Pre-Dinner Ritual


The informant ate sit-down dinners with his immediate family every night growing up. Before they ate, they would always hold hands and say a few words, almost like a prayer.


While this dinnertime tradition is very common among religious households, the informant’s family is nonreligious, not subscribing to any organized religion. Instead of a typical prayer, the informant’s family’s “prayer” was said to no one in particular, and was often expressing gratitude.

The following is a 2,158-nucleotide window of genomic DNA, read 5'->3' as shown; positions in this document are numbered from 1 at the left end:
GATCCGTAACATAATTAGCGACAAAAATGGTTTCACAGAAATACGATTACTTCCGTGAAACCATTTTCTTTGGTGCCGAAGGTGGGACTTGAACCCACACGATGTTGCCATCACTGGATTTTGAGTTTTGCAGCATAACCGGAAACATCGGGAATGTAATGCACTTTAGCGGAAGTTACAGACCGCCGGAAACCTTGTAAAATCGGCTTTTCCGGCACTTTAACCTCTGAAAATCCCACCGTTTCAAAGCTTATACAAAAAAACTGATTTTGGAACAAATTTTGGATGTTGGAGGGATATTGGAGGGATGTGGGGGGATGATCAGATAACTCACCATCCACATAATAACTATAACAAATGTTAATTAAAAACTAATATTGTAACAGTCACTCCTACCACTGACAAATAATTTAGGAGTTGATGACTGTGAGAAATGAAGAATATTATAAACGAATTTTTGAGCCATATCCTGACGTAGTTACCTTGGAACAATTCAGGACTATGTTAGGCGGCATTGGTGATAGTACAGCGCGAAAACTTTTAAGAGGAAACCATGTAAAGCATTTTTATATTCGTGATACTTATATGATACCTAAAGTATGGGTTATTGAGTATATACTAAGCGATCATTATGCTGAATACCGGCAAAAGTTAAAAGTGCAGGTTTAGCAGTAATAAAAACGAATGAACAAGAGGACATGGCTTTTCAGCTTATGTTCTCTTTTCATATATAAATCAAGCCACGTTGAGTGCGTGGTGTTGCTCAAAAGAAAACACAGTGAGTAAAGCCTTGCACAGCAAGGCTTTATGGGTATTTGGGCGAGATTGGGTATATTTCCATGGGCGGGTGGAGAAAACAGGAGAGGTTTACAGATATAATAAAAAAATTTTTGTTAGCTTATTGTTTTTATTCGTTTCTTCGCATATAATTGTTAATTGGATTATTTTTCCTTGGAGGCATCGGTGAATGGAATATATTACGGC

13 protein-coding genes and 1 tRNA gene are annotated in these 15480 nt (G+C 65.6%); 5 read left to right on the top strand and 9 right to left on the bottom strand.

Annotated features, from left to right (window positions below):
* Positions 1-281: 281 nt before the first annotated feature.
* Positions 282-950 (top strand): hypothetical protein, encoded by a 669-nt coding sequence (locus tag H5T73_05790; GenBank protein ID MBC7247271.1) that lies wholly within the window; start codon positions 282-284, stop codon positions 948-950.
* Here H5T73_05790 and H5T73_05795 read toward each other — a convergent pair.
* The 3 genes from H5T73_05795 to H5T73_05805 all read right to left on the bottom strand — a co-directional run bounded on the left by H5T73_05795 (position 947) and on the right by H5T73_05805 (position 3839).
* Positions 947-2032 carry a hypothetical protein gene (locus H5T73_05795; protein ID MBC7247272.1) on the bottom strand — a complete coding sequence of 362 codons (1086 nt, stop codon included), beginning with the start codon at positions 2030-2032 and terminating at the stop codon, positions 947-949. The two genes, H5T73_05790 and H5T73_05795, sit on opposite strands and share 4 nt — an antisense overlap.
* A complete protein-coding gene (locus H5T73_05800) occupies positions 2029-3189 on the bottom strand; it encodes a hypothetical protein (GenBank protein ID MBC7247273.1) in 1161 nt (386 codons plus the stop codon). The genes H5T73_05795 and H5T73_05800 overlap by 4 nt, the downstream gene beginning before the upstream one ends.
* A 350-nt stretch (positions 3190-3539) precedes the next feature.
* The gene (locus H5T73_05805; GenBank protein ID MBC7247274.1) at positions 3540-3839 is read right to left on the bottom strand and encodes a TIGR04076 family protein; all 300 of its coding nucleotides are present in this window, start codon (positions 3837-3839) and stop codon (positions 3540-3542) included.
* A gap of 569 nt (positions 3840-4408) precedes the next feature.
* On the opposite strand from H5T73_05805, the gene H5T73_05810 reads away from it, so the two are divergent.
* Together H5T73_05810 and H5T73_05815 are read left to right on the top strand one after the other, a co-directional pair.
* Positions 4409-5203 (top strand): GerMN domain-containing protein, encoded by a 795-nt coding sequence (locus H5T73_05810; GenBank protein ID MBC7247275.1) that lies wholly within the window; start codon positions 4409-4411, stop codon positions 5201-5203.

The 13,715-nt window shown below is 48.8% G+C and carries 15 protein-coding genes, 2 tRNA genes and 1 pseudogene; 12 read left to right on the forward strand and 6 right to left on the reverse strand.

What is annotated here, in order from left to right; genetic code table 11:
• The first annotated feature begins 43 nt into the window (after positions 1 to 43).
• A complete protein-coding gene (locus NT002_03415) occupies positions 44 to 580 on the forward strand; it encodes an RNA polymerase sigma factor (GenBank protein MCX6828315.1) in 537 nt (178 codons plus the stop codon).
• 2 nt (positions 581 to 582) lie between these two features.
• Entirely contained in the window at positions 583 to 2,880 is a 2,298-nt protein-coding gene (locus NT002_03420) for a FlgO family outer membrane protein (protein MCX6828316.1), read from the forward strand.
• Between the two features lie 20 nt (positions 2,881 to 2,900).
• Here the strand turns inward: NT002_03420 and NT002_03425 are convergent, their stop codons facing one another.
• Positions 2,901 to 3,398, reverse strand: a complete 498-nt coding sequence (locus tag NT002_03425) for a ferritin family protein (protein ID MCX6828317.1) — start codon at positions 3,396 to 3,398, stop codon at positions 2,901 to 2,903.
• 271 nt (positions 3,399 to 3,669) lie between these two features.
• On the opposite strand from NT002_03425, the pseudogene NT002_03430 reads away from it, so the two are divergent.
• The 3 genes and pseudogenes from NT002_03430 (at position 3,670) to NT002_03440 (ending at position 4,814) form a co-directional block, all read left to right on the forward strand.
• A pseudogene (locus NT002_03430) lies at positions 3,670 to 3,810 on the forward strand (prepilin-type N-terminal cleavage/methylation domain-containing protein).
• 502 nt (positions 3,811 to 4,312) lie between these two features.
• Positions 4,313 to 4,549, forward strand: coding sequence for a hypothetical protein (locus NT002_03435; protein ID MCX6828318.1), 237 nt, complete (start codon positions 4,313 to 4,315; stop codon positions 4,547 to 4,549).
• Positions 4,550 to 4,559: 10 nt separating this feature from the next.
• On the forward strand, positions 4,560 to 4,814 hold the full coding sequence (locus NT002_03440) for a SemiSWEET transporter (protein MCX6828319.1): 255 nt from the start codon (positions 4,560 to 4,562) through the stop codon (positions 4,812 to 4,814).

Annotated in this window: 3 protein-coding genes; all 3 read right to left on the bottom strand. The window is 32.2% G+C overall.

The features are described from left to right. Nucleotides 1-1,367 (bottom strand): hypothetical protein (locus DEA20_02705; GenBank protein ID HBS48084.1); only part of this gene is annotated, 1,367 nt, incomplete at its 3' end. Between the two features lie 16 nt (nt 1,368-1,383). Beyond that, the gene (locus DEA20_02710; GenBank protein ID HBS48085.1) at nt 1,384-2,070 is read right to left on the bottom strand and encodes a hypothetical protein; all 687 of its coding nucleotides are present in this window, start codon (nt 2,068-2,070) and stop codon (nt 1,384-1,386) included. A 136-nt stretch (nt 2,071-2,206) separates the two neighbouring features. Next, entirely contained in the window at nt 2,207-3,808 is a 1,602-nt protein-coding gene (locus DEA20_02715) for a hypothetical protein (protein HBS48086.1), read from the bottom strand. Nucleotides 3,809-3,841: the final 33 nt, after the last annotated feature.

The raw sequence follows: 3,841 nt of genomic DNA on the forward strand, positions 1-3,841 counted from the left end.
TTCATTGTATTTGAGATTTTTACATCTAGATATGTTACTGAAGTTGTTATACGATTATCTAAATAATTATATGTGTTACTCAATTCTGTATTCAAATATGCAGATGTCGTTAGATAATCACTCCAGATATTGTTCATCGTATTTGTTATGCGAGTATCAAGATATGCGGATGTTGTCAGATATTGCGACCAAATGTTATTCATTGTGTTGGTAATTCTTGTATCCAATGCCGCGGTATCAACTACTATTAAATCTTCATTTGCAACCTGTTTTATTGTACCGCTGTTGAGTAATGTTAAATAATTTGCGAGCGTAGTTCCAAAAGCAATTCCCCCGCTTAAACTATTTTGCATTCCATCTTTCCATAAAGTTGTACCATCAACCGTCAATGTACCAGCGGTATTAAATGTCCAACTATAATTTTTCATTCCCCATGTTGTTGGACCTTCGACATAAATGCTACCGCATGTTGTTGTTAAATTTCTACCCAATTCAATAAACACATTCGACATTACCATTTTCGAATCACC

This tradition is a very common one, however, is usually affiliated with some level of religious background. Seeing it done without a religious background shows a lot about the shared values that both religious and non-religious people have in common. Although the informant’s family is not giving a prayer of gratitude to anyone in particular, it is still important for them to be grateful for their meal. In this sense, the tradition also seems to bring the family together and work as a bonding ritual with which to connect with each other every night through their gratitude. The informant’s lack of religious intent with his prayer shows that when a prayer of gratitude is not said to any particular deity or entity, its ability to bring a group, like the informant’s family, together seems to hold just as much weight as the ritual/prayer’s original purpose.